Restaurant > DiningAtlas lifts it up
The food is exquisite, the room is gorgeous, and the service is knowledgeable. What's more, Atlas Global Bistro occupies a restored 1905 Beaux Arts building that had been a candidate for the wrecking ball, thus warming the heart of Detroit boosters who want to see blighted areas make a comeback.
So I'm glad to update my September 2003 review of Atlas, which mourned, "If only the food were better." For quite a long time now, according to those who've been urging me to revisit, Atlas has been living up to its potential.
For nearly a year, chef Christian Borden has overseen an eclectic menu that borrows from and blends global cuisines (thus the name). You'll find Carolina catfish, pork taquitos, short ribs, ravioli and polenta, Hawaiian shrimp and Moroccan beef. Ingredients which don't necessarily remain with their cuisine-of-origin include lemongrass, cactus, Gorgonzola, wasabi, coconut, pancetta, caviar and black-eyed peas.
It may sound like the chef is confused, but even if he were, open-minded taste buds should not quibble with the results. "Sesame tuna saku, sushi-style," for example, is very lightly seared strips of high-quality loin, with a soy sauce that blends sweet and salty in just the right proportions. If it bothers you to read "sushi-style" and "seared" in the same description, just skip the ginger and wasabi and enjoy the tuna for its own sake (but don't snub the sesame slaw).
Likewise, adding a pork taquito to a duck breast with coriander-espresso rub may sound unnecessary, and it is. But just indulge the chef, and yourself: Both are incredibly rich, the duck meatier than meat, the taco shell crisp and the Mexican vegetables somehow a fitting accompaniment to both.
Even richer is the Motown shank: braised lamb with gravy, four root vegetables and mashed potatoes. My meat-and-potatoes companion even pronounced it "too rich," a first for him, but I couldn't agree.
Beef loin is given an Italian twist with garlic rosemary oil, Gorgonzola polenta and roasted asparagus. Ours came very rare as ordered, and the flavor was deep enough to make you catch your breath, figuratively.
Not all dishes are quite so intense, though all the entrées and appetizers I sampled were delightful. Haliwea shrimp has a roasted taste that goes well with grilled pineapple. Lake perch comes in an alarming coffin shape, but that's the delectable savory French pastry shell that chef Borden excels at (he was formerly the pastry chef at Boocoo). It's served with a rich citrus butter, vegetables that give up all their flavor, and a bit of caviar.
Ravioli is sometimes a stingy dish, but not at Atlas. Your eight large porcini-stuffed squares are plenty, their sweetish sauce is mellow, and you keep finding little surprises like olives and squishy roasted garlic cloves that melt in your mouth. If you forget that the menu specified green garlic-artichoke pesto on the side, you'll never identify the mysterious little mound in the middle of the plate, but you'll enjoy it nonetheless.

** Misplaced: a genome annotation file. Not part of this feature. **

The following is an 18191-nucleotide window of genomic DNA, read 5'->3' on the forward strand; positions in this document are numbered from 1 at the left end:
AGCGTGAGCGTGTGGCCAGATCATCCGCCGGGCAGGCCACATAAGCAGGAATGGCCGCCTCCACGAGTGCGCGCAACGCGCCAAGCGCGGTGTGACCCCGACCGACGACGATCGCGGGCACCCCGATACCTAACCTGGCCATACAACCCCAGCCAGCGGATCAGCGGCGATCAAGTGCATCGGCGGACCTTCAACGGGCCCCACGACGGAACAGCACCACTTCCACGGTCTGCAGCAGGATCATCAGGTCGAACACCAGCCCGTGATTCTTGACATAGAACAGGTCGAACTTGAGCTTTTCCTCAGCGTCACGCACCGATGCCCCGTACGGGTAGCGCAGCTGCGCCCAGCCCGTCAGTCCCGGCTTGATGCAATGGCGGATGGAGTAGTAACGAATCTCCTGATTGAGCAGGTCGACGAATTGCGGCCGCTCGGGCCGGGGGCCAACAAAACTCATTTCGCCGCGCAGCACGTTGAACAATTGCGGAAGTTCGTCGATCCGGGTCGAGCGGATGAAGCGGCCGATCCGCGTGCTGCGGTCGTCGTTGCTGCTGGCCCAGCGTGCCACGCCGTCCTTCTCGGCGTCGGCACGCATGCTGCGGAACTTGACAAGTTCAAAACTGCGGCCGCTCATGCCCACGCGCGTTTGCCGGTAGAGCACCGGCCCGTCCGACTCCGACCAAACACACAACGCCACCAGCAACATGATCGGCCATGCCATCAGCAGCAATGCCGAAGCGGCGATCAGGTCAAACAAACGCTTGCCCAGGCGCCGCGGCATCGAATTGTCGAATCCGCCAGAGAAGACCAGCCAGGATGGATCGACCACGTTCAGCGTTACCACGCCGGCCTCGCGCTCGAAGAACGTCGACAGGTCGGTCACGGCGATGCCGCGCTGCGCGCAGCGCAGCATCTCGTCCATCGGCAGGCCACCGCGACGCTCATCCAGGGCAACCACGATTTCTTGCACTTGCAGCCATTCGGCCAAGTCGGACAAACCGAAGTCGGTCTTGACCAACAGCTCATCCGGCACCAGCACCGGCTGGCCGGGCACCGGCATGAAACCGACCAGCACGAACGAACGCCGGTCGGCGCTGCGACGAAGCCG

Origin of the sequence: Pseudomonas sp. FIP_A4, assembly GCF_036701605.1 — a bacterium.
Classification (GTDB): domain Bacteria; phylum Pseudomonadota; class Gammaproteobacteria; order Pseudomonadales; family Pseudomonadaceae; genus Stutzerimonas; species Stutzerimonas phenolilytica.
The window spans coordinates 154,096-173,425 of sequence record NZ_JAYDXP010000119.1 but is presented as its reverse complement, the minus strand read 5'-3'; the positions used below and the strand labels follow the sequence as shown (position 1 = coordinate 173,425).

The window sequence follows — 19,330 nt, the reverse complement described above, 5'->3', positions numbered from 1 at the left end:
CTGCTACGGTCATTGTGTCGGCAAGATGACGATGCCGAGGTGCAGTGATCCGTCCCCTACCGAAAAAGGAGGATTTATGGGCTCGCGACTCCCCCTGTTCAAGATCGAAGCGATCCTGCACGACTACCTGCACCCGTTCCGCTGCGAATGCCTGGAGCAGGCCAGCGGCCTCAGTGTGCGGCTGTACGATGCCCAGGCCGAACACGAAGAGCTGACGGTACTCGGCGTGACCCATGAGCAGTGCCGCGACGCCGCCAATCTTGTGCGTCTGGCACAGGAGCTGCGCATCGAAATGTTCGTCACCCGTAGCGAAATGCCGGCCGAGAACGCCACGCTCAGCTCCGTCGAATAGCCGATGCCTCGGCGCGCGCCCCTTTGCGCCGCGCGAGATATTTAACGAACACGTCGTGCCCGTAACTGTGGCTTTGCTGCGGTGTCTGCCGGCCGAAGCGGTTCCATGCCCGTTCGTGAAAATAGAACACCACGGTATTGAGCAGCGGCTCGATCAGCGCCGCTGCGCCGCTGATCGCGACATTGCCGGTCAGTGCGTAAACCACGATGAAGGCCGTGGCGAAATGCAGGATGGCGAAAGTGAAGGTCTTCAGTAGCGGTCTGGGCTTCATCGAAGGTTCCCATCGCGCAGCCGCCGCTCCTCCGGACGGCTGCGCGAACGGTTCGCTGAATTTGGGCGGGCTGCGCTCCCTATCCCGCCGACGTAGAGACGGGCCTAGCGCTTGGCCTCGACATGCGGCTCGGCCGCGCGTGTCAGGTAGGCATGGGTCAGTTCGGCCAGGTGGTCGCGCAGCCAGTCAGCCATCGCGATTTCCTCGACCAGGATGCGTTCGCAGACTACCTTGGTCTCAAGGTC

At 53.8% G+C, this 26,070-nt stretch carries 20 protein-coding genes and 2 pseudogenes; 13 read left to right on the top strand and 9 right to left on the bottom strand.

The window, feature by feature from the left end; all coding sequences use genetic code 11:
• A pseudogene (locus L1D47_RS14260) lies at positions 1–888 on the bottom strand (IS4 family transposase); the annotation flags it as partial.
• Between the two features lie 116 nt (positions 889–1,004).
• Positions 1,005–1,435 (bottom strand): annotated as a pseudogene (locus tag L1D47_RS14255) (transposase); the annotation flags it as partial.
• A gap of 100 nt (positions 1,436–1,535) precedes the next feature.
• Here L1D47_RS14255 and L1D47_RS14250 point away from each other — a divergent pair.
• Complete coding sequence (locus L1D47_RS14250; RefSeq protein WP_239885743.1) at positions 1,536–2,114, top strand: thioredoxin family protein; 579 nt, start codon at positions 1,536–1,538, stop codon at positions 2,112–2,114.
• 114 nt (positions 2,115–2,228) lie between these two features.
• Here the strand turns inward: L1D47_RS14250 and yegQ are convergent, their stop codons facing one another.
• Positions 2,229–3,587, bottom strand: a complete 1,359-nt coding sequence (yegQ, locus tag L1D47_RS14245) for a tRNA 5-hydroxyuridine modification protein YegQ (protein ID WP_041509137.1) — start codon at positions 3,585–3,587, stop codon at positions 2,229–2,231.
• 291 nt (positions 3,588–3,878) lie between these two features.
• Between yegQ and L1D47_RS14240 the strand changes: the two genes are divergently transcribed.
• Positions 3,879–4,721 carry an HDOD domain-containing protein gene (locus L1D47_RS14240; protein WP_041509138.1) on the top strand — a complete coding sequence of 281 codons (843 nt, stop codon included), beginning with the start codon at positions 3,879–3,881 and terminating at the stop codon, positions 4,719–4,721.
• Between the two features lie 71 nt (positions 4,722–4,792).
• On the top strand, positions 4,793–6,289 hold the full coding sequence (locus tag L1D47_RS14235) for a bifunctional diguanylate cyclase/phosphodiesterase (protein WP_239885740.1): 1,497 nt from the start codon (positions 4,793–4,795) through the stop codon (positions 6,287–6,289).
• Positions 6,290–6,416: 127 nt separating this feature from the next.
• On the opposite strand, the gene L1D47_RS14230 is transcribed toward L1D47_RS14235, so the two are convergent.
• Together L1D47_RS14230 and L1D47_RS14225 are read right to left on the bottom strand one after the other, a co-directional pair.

The house salad is more interesting than this rather standard list conveys: spring greens with pine nuts, a real tomato, red onion and shavings of cheese, brought together by an excellent vinaigrette. You can substitute a Caesar for no extra charge.
One of the specialty salads was my only disappointment at Atlas. The "sweet harmony" is a mix of bitter and much-too-sweet: radicchio and frisée topped by macerated apricots, cherries and dates and shaved chocolate. My companion raved, but decide how much you like any of these ingredients separately before you order them combined.
I recommend starting with a cup of soup (they change daily), and notice how each spoonful progresses from flavor to flavor of the different components. Carrot leads you through sweet and rich to the hotness of ginger at the end. Eggplant is a rich butterscotch color perfect for the mellow blend of roasted eggplant and red peppers and garlic, capped with tart, slowly melting goat cheese.
Atlas is lovely to look at, with its grand moldings, dark sea-green walls, floor-to-ceiling windows on Woodward and a metal sculpture depicting metro Detroit, made by co-owner and metalsmith Nicole Barbour. Our server was a standout, knowledgeable about the food and the wine. She recommended a light, cinnamon-y Pinot Noir that went well with everything four people ordered.
All this high quality has come with a cost. In 2003, the top-price entrée at Atlas was $21; today, that's the cheapie. Since a large part of Atlas's evening business is the pre-theater crowd, perhaps they don't mind. Located halfway between the Fox and the Max, Atlas is open for lunch and dinner every day and serves an a la carte brunch from 9 a.m. to 3:30 p.m. on weekends.
Jane Slaughter dines for Metro Times. Send comments to email@example.com.